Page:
For many of the players, a summer on the Cape means their first experience living with a host family, but the league’s mandatory curfew and rules against drinking and drug use prevent potentially uncomfortable situations. Some families, Nickerson said, will stop hosting players “when their daughters reach a certain age,” but every once in a while, a player winds up more permanently attached to his summer family: Minnesota Twins pitcher Jason Wheeler fell in love with his host sister while playing in Orleans in 2011 and married the former Madelyn Walters four years later.
“The first week or two, it’s an adjustment,” Nickerson said. “They’re getting used to you, you’re getting used to them. I usually play 20 questions — what do I need to know? What do you like to eat? That’s usually the host mom’s biggest thing: What do they like to eat?”
“It’s fun,” Groshans said of the experience. “My host family’s really, really generous. I love ‘em to death. They’re awesome people, and I can’t thank ‘em enough for taking me in.”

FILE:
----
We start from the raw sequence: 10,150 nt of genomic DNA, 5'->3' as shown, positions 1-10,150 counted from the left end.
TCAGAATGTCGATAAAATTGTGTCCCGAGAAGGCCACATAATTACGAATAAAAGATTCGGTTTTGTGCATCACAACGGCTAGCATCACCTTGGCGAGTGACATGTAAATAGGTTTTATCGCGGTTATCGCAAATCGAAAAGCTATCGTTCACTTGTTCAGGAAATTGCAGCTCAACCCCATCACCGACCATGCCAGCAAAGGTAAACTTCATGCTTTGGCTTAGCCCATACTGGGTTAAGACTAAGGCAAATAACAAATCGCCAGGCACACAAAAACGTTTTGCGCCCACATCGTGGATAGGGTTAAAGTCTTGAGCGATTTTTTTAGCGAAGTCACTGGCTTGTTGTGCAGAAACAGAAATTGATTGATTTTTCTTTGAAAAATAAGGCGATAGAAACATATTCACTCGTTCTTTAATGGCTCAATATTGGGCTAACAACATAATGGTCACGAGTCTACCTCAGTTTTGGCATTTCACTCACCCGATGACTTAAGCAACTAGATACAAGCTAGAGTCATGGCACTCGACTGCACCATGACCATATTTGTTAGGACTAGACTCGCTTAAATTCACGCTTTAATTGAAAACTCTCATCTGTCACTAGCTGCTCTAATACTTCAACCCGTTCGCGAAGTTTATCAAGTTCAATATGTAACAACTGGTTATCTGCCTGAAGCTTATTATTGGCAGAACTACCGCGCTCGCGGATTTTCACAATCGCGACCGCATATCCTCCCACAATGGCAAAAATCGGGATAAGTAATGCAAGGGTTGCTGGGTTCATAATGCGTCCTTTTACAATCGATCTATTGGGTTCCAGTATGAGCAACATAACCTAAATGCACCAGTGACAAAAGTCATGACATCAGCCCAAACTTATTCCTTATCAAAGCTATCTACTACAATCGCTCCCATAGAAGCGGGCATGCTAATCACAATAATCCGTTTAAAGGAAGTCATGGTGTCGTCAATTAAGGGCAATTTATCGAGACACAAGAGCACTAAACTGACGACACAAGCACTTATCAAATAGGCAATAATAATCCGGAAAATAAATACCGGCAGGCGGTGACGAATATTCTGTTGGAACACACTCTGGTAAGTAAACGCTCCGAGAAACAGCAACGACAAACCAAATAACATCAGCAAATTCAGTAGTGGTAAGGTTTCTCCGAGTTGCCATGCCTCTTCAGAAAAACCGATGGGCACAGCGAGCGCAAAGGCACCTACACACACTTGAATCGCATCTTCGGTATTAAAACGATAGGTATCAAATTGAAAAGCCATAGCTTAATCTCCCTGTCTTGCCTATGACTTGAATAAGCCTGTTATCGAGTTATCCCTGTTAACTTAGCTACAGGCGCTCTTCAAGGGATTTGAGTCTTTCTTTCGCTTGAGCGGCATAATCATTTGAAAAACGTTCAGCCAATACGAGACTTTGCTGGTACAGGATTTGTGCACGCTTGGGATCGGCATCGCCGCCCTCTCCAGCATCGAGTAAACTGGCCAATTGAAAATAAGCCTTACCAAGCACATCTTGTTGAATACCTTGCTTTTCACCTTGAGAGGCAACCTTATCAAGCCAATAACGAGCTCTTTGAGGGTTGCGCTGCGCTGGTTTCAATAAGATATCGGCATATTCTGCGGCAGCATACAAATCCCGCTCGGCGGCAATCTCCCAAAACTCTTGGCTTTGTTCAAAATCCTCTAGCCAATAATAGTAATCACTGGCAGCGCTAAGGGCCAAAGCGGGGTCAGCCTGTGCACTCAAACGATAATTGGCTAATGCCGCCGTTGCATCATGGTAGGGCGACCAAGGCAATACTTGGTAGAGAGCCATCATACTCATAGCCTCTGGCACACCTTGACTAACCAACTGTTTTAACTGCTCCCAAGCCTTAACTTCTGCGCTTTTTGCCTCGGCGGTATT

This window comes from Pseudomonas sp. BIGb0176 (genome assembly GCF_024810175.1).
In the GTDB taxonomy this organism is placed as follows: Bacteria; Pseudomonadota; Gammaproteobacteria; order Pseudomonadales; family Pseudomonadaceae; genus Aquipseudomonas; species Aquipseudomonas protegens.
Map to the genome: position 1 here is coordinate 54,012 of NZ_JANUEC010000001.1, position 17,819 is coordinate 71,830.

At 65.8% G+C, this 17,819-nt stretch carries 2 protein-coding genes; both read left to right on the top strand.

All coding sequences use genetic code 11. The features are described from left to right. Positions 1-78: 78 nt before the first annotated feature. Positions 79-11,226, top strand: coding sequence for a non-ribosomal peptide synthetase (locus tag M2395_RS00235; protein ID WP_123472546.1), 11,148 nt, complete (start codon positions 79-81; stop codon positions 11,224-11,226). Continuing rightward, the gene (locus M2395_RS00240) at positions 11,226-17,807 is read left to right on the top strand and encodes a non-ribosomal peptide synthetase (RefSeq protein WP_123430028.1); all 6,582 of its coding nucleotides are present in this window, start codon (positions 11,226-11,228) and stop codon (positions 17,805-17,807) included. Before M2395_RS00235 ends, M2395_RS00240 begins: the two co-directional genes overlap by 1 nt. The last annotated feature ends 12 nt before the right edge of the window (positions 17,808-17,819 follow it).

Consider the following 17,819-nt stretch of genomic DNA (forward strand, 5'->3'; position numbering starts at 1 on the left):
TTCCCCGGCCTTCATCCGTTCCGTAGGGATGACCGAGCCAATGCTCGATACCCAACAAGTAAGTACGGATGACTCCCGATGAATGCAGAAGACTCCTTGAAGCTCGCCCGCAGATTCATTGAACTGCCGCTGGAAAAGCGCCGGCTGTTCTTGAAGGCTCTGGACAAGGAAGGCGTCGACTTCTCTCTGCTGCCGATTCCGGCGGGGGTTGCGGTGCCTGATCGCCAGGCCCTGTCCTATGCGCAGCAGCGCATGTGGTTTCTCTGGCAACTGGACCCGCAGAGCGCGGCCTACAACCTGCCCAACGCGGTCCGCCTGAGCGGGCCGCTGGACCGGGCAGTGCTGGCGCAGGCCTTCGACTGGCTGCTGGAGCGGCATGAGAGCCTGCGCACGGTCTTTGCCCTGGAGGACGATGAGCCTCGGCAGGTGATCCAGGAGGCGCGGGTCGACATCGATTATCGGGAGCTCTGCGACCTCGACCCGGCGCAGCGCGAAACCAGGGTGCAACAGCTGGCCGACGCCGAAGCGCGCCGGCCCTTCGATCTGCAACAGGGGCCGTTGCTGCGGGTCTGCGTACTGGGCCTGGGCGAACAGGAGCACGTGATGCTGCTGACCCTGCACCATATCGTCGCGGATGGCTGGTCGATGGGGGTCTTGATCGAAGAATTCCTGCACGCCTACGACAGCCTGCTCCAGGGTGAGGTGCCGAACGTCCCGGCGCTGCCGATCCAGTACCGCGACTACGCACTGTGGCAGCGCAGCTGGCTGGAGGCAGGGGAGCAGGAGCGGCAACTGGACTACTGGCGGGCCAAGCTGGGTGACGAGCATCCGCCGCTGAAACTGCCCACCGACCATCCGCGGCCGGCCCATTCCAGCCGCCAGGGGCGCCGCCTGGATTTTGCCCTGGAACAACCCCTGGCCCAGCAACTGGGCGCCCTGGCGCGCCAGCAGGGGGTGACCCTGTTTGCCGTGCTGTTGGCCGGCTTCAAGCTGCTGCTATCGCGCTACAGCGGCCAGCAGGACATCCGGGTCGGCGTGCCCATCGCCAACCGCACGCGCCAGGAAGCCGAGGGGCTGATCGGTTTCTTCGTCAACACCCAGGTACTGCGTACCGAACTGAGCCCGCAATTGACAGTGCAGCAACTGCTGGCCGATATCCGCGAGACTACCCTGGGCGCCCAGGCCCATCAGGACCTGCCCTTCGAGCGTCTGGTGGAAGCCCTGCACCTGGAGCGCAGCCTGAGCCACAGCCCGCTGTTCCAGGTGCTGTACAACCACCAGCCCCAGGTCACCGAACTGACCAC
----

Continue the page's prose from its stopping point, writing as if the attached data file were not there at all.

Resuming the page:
Players in Cape Cod League games get an opportunity to face some of the best competition at their level and keep working on their skills after the NCAA season ends. Fans get to chance to see some of the future stars of Major League Baseball up close and for free: Kris Bryant, Evan Longoria, Buster Posey and Chris Sale, among plenty others, all played here before going pro.
And all involved get the chance to enjoy excellent, unadorned baseball in a gorgeous place full of positive vibes. Baseball’s a complicated sport with particulars and complexities that only become more difficult for players as they rise through its ranks. But here, with the sun setting over Orleans’ quaint little downtown and lighting up the sky in spectacular pinks and purples as people of all ages sit on picnic blankets to watch some of the best young players in the world, the baseball feels simple and perfect and beautiful.
“If you’re a college baseball player, you want to wind up on the Cape,” said Orleans head coach Kelly Nicholson. “It’s the Cape. This is a little slice of heaven up here.”